Written by Julia Stabler.
Hi, my name is Julia Stabler. I am 29 years old and passionate about mental health advocacy. Four years ago my life changed forever when I suffered a psychotic break. I was first diagnosed with bipolar disorder while in college, but a confusing second opinion led me to believe that I was simply a highly sensitive person. For years I experienced depressions that made me consider suicide and incredibly productive yet agitated manias.
In my delusions, my spirit was destined to save humanity from negativity, sadness, pain, and injustice.
In 2014 I lived in San Francisco while working in technology sales when a huge manic episode unknowingly ramped up over the course of a few months. Eventually, my mind slipped into a state of psychosis and my world became a fantasy. In my delusions, my spirit was destined to save humanity from negativity, sadness, pain, and injustice. I was on a mission ordained by the shifting energy of the Earth. I was no longer in control of my body. I believed I was a witch, an angel, a goddess, a princess, a superhero and an alien at various times over the days-long ordeal.
Her and my friends took me to the hospital where I was admitted to the psych ER.
My friends couldn’t make sense of my behavior or my words and it was scary for them. They called my parents while I spun around in circles. That behavior carried through into my hospitalization. Extremely worried, my mom flew down from Seattle right away. She has a nursing background and thought I had been drugged. Her and my friends took me to the hospital where I was admitted to the psych ER.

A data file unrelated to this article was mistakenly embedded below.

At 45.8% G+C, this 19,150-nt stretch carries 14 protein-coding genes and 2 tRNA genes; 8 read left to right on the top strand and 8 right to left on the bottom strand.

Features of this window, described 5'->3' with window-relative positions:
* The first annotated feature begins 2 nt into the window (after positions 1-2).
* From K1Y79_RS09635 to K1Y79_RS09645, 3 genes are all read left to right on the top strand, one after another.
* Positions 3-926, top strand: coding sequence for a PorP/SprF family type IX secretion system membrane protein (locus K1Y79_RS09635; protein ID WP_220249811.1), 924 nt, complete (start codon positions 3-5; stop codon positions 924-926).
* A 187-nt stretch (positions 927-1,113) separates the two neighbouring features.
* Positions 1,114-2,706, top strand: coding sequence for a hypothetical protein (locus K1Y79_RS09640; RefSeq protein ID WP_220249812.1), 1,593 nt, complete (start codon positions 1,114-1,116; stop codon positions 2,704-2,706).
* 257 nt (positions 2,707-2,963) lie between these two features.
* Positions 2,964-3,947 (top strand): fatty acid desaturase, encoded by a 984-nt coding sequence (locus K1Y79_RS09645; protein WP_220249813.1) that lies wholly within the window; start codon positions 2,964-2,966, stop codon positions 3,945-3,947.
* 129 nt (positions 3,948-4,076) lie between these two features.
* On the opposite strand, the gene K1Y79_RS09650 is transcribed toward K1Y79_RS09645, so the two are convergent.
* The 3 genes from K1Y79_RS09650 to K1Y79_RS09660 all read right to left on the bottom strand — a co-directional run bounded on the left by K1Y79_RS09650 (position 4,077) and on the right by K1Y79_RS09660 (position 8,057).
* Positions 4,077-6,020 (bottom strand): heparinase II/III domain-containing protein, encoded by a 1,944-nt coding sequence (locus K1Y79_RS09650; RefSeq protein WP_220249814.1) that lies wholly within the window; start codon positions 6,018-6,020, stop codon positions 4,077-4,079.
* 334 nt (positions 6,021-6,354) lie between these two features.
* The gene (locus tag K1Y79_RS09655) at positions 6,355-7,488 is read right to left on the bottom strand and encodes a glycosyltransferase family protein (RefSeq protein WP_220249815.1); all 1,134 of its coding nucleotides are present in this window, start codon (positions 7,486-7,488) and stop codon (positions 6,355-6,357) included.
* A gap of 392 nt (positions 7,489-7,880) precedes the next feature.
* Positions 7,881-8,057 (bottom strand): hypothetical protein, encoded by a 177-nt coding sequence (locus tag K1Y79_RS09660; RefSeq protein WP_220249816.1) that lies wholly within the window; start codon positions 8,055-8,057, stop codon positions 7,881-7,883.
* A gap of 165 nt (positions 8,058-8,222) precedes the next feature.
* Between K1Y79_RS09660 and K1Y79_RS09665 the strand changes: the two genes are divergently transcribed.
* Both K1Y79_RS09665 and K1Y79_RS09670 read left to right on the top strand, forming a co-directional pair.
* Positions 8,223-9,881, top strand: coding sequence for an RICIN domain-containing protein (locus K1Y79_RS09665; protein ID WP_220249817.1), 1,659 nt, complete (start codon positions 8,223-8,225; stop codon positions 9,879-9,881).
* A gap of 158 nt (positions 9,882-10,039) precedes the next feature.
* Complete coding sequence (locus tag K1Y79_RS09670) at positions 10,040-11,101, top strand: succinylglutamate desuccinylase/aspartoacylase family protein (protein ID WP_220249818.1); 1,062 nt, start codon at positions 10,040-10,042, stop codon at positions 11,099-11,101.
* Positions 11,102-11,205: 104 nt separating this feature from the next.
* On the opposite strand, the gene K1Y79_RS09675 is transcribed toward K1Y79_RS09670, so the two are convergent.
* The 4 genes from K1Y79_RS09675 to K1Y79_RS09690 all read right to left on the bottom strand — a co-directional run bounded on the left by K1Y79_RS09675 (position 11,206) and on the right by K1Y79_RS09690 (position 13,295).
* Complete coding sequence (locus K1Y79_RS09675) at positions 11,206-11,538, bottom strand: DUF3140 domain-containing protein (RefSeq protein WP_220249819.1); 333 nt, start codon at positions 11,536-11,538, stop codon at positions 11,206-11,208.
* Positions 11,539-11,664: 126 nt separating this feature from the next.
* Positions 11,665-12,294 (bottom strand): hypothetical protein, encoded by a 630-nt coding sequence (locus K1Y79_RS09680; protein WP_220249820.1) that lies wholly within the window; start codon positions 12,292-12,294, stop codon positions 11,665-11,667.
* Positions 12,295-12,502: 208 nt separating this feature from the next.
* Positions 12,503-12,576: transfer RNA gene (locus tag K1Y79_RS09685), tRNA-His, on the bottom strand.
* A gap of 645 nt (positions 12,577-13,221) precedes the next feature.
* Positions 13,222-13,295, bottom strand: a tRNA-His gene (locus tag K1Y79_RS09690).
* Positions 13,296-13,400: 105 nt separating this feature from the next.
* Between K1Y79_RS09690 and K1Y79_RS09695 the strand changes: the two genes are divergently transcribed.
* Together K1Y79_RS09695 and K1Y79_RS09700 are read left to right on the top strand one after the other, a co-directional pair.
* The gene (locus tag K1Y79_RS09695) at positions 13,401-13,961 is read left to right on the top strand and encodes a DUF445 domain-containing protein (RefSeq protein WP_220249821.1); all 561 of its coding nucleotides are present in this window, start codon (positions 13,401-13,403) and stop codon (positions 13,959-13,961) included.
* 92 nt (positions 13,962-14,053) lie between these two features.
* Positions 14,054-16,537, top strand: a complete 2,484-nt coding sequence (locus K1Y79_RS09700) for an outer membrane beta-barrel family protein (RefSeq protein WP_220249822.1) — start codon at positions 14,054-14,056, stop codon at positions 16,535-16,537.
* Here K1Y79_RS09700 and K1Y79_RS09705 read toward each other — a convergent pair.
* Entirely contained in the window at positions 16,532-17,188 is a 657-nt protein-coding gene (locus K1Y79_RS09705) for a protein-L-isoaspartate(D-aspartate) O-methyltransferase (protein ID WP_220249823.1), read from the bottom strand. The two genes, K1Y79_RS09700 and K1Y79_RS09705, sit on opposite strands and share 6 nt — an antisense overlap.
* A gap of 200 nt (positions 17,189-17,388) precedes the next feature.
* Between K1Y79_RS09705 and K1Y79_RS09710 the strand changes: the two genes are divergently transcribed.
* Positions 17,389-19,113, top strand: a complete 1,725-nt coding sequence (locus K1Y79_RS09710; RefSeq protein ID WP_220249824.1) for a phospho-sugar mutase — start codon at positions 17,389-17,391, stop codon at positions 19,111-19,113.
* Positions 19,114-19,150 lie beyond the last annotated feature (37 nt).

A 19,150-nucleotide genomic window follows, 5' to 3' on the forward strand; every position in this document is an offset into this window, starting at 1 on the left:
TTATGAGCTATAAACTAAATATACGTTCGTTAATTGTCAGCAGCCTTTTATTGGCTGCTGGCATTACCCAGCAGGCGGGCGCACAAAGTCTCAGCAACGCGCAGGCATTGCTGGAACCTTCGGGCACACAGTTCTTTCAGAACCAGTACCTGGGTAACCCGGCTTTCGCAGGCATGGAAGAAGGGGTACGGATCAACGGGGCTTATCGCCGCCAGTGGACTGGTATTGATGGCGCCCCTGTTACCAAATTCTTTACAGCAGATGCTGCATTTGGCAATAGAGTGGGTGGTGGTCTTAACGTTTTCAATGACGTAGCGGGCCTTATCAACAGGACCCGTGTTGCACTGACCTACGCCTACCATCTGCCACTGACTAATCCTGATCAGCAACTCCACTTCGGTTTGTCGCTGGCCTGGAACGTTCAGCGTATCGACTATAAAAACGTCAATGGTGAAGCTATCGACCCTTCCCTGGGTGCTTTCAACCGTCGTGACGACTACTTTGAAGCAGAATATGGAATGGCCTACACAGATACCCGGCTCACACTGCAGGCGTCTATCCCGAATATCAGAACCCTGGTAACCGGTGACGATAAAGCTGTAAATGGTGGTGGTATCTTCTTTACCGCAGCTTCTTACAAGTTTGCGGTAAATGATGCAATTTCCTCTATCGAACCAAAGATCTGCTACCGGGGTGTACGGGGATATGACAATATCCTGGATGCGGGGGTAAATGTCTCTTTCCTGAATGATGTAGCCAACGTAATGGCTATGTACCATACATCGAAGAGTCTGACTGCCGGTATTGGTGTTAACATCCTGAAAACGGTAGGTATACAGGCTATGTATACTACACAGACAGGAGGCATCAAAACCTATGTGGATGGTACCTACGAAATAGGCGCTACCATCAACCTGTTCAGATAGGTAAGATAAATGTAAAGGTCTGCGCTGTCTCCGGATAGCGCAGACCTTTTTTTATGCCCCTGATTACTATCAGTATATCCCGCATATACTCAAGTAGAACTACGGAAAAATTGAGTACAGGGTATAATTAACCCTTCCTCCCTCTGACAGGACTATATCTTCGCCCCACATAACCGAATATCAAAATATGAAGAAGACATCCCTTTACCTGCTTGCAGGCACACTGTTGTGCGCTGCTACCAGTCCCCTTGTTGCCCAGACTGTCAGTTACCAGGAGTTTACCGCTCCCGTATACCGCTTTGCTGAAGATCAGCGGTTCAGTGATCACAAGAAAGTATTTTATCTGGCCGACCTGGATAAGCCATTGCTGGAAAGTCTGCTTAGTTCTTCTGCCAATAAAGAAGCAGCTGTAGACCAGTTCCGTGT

In my psychotic delusion, I believed that I was going to Hogwarts. In my mind, the hospital staff pretended to be muggles (Harry Potter jargon for non-magical people). They would smuggle me to the other side, flush me down a toilet or something, and I would be in admitted to witchcraft school.
”So none of this is even real?” She shook her head and said, “No.”
A few hours after being admitted I was brought into a room with a two-way mirror. “When are they taking me to the other side?” I asked. The doctor was young and relatable to me. She explained to me that I have bipolar disorder and it caused me to go into a state of psychosis. I was experiencing a bipolar psychotic break. “But doctor, WHEN are they taking me to the OTHER side??” I was irritated this time. I wanted to know. The look on her face made me nervous. Holy shit she thinks I’m crazy. I had her explain it again and this time the world turned sideways. I suspected that she was right. My face scrunched up as I felt the deepest sadness I had ever known. ”So none of this is even real?” She shook her head and said, “No.” She was so sorry. I was to stay in the hospital so that they could help me. All at once psychosis took over again and I returned to the magic. The next day I was transferred to a psych ward in Berkley where I stayed for a week.
I became less psychotic and I began to understand what had happened.
Understanding that my delusions were not real was a gradual process. I trusted my family and close friends who convinced me to stay in the hospital and take medication. I was very skeptical, but according to the people I loved, this was the answer. They needed me to stay for just while longer, it would be over soon. It was a daily battle to convince me to cooperate. I hated it there. The staff was nice enough, but being around other delusional people was stressful. And I felt imprisoned. The doctor there just wanted to steal my magic. But I became less psychotic and I began to understand what had happened.
I am forever grateful.